Canada Markets

Canola Demand on Fire

Cliff Jamieson
By  Cliff Jamieson , Canadian Grains Analyst
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The green bars represent the weekly Canadian canola exports for 2017/18, as of week 10, as reported by the Canadian Grain Commission. The blue line represents the volume needed to be exported each week to stay on pace to reach the current AAFC export forecast of 11 mmt, as measured against the primary vertical axis. The black line represents the cumulative pace needed to reach the current target of 11 mmt, while the red line represents the actual cumulative pace, both measured against the secondary vertical axis. (DTN graphic by Nick Scalise)

The recent week's Canadian Oilseed Processors Association canola crush was reported at 204,820 metric tons. This is the fifth time that weekly crush was reported above 200,000 mt, with the other four weeks found in 2016/17 data. The highest was seen in the week of March 22, 2017 when crush hit 208,268 mt, while the latest week is the second highest. Cumulative crush at 1.686 mmt as of October 11 is 3.1% lower than reported for the same period in 2016/17.

As well, exports remain short of a record pace as indicated in week 10 data reported by the Canadian Grain Commission. In week 10, or the week ended October 8, 368,800 mt was exported. This is the largest weekly volume shipped this crop year, while Week 24 in the 2016/17 crop year saw a volume of 378,900 mt shipped, slightly higher. Cumulative exports as of week 10 point to 1.766 mmt shipped, up 21.8% from last year and 15.4% higher than the five-year average. At the same time, this volume trails the 1.805 mmt exported as of this week in 2014/15.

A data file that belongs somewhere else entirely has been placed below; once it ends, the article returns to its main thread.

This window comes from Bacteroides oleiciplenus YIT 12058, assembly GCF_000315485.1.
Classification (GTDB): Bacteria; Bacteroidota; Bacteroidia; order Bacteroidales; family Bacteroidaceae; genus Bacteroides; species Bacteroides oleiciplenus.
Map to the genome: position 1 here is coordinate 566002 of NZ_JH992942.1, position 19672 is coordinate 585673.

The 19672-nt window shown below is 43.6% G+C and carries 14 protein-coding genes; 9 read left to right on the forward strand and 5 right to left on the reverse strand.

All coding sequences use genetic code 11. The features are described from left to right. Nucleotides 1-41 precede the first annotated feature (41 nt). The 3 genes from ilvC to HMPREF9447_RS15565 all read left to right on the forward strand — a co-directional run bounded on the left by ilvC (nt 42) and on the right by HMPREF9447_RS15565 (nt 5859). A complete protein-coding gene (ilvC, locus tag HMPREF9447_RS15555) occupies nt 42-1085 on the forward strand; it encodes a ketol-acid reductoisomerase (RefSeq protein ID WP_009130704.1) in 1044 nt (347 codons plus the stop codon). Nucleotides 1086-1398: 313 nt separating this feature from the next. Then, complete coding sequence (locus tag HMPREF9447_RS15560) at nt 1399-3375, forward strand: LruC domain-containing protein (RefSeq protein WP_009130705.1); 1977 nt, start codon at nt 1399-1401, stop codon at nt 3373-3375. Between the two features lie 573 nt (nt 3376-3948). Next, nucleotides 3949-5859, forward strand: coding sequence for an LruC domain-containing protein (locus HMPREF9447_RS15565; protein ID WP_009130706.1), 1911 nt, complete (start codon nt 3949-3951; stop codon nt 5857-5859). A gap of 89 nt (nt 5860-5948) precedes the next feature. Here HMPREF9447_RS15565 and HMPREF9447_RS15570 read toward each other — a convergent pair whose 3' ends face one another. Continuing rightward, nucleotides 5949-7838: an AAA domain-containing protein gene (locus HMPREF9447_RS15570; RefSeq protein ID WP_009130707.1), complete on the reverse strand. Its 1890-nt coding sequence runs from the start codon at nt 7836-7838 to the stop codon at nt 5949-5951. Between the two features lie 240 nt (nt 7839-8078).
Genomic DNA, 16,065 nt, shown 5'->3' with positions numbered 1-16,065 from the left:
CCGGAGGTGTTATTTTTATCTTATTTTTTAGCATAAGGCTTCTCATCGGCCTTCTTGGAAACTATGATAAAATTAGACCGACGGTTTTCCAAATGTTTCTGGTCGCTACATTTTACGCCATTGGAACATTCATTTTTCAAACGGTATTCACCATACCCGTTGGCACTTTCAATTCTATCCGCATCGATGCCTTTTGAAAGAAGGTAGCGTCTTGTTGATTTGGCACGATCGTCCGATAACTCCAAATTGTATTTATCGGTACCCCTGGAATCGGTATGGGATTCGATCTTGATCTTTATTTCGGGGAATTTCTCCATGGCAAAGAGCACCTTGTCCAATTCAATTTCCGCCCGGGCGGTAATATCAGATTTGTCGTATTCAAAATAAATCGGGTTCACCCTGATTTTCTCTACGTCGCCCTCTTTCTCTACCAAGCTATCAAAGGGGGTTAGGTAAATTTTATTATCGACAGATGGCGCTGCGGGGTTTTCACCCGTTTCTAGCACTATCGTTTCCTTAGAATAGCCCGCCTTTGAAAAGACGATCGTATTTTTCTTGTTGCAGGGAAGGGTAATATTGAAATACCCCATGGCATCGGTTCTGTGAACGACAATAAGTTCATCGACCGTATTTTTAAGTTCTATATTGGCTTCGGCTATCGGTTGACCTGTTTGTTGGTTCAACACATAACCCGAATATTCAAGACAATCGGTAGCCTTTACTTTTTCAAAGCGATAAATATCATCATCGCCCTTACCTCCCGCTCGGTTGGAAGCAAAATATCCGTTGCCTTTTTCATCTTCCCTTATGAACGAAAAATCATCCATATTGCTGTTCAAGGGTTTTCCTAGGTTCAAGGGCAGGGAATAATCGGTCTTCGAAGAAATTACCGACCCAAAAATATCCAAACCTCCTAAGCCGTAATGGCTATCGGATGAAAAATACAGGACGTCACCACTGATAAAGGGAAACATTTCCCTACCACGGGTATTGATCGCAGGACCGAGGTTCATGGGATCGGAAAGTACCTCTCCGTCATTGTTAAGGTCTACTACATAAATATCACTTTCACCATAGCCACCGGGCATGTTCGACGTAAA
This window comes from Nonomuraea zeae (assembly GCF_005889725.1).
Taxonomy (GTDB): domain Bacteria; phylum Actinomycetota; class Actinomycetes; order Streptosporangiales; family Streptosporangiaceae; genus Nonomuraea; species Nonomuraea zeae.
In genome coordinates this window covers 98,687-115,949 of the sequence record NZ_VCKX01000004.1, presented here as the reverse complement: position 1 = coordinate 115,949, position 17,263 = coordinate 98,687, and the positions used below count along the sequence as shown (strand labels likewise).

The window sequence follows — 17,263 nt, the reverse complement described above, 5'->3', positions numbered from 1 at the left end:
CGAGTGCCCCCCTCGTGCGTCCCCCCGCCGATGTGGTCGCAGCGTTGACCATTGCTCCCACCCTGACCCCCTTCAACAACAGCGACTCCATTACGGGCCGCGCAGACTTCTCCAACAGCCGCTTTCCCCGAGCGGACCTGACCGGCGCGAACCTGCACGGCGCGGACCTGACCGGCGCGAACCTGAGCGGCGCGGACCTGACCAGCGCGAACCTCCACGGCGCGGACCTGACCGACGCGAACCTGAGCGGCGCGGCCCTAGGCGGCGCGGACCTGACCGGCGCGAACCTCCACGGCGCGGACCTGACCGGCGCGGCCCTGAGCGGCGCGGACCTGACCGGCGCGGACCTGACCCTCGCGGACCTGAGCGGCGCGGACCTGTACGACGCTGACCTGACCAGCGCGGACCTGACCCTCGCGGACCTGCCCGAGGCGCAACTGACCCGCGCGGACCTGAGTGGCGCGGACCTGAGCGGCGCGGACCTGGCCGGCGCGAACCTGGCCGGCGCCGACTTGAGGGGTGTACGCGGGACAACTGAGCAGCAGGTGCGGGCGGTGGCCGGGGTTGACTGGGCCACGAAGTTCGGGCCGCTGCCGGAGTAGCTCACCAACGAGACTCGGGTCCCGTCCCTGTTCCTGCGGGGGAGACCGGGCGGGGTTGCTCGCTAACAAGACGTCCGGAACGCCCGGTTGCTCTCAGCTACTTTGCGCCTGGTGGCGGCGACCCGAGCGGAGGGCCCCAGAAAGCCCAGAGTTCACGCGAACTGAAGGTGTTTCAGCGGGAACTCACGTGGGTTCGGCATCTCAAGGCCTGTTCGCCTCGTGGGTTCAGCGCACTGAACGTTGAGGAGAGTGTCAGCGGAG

What is of interest is the disappearance seen over the past two weeks, with both exporters and crushers raising the bar on industry activity. The combination of Week 9 and Week 10 exports shows 707,200 mt exported. As well, the crush realized in the two weeks ending Oct. 11 totals 401,973 mt. Total disappearance over two weeks is 1.109 mmt.

Producer deliveries have facilitated this volume of movement. As of Week 10, producers have delivered 3.992 mmt, up 8.9% from last year while 19.7% higher than the five-year average. Despite the solid demand seen in recent weeks, commercial stocks rose in the past week to 1.423 mmt, the highest weekly volume held by commercials this crop year, which may allow for this trend to continue.

Over the past five years, Week 10 exports accounted for a range of 13% to 19.7% of total crop year exports. On average, Week 10 exports made up 16.5% of total exports, which could be extrapolated to a target of 10.7 mmt of 2017/18 exports. On Friday, Agriculture and Agri-Food Canada raised its export forecast by 1.1 mmt, to 11 mmt, the same level that the USDA has been indicating for several months.

Over the past four years, domestic crush as of early October accounted for a range of 15.7%-to-18.9% of total crop year crush, averaging 17.3%. This could be extrapolated to indicate a potential crush of 9.7 mmt, which is higher than the current AAFC estimate, which was left steady at 9 mmt.

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